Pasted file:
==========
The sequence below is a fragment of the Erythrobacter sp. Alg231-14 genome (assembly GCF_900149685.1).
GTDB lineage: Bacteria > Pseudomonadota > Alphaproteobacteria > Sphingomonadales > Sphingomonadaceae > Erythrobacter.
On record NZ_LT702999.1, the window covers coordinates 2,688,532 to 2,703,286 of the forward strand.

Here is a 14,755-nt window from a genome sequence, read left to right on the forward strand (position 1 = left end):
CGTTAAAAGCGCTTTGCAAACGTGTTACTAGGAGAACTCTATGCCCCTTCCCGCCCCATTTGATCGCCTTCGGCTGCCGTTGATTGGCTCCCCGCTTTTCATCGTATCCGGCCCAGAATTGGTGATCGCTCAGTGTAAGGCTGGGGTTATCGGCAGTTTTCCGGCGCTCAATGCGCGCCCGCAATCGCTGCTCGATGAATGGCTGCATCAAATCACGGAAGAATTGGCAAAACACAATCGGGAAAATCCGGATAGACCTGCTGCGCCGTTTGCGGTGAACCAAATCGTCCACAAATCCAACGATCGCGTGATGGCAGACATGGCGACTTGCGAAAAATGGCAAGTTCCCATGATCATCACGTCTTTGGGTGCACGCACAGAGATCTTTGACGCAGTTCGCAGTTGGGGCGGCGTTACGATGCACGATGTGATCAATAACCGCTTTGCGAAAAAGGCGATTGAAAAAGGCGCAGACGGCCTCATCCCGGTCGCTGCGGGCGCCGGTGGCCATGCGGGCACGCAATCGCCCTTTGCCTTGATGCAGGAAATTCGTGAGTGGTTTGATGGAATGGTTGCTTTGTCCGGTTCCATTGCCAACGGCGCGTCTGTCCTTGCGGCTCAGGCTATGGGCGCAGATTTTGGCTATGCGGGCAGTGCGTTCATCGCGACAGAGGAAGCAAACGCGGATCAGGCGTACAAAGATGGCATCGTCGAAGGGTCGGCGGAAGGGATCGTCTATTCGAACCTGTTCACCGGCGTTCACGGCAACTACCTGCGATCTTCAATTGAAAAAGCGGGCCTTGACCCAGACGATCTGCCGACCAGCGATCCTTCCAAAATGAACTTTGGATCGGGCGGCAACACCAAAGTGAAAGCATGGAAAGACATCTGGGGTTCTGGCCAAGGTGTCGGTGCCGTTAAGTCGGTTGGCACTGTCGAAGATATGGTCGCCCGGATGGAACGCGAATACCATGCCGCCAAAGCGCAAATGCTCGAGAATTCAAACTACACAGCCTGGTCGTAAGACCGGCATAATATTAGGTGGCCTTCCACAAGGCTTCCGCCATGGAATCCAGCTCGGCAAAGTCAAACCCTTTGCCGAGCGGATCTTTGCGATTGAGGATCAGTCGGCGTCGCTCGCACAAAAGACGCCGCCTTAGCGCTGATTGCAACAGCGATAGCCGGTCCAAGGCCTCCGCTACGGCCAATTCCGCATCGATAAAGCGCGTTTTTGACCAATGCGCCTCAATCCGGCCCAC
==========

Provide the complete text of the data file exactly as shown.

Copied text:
The sequence below is a fragment of the Erythrobacter sp. Alg231-14 genome (assembly GCF_900149685.1).
GTDB lineage: Bacteria > Pseudomonadota > Alphaproteobacteria > Sphingomonadales > Sphingomonadaceae > Erythrobacter.
On record NZ_LT702999.1, the window covers coordinates 2,688,532 to 2,703,286 of the forward strand.

Here is a 14,755-nt window from a genome sequence, read left to right on the forward strand (position 1 = left end):
CGTTAAAAGCGCTTTGCAAACGTGTTACTAGGAGAACTCTATGCCCCTTCCCGCCCCATTTGATCGCCTTCGGCTGCCGTTGATTGGCTCCCCGCTTTTCATCGTATCCGGCCCAGAATTGGTGATCGCTCAGTGTAAGGCTGGGGTTATCGGCAGTTTTCCGGCGCTCAATGCGCGCCCGCAATCGCTGCTCGATGAATGGCTGCATCAAATCACGGAAGAATTGGCAAAACACAATCGGGAAAATCCGGATAGACCTGCTGCGCCGTTTGCGGTGAACCAAATCGTCCACAAATCCAACGATCGCGTGATGGCAGACATGGCGACTTGCGAAAAATGGCAAGTTCCCATGATCATCACGTCTTTGGGTGCACGCACAGAGATCTTTGACGCAGTTCGCAGTTGGGGCGGCGTTACGATGCACGATGTGATCAATAACCGCTTTGCGAAAAAGGCGATTGAAAAAGGCGCAGACGGCCTCATCCCGGTCGCTGCGGGCGCCGGTGGCCATGCGGGCACGCAATCGCCCTTTGCCTTGATGCAGGAAATTCGTGAGTGGTTTGATGGAATGGTTGCTTTGTCCGGTTCCATTGCCAACGGCGCGTCTGTCCTTGCGGCTCAGGCTATGGGCGCAGATTTTGGCTATGCGGGCAGTGCGTTCATCGCGACAGAGGAAGCAAACGCGGATCAGGCGTACAAAGATGGCATCGTCGAAGGGTCGGCGGAAGGGATCGTCTATTCGAACCTGTTCACCGGCGTTCACGGCAACTACCTGCGATCTTCAATTGAAAAAGCGGGCCTTGACCCAGACGATCTGCCGACCAGCGATCCTTCCAAAATGAACTTTGGATCGGGCGGCAACACCAAAGTGAAAGCATGGAAAGACATCTGGGGTTCTGGCCAAGGTGTCGGTGCCGTTAAGTCGGTTGGCACTGTCGAAGATATGGTCGCCCGGATGGAACGCGAATACCATGCCGCCAAAGCGCAAATGCTCGAGAATTCAAACTACACAGCCTGGTCGTAAGACCGGCATAATATTAGGTGGCCTTCCACAAGGCTTCCGCCATGGAATCCAGCTCGGCAAAGTCAAACCCTTTGCCGAGCGGATCTTTGCGATTGAGGATCAGTCGGCGTCGCTCGCACAAAAGACGCCGCCTTAGCGCTGATTGCAACAGCGATAGCCGGTCCAAGGCCTCCGCTACGGCCAATTCCGCATCGATAAAGCGCGTTTTTGACCAATGCGCCTCAATCCGGCCCAC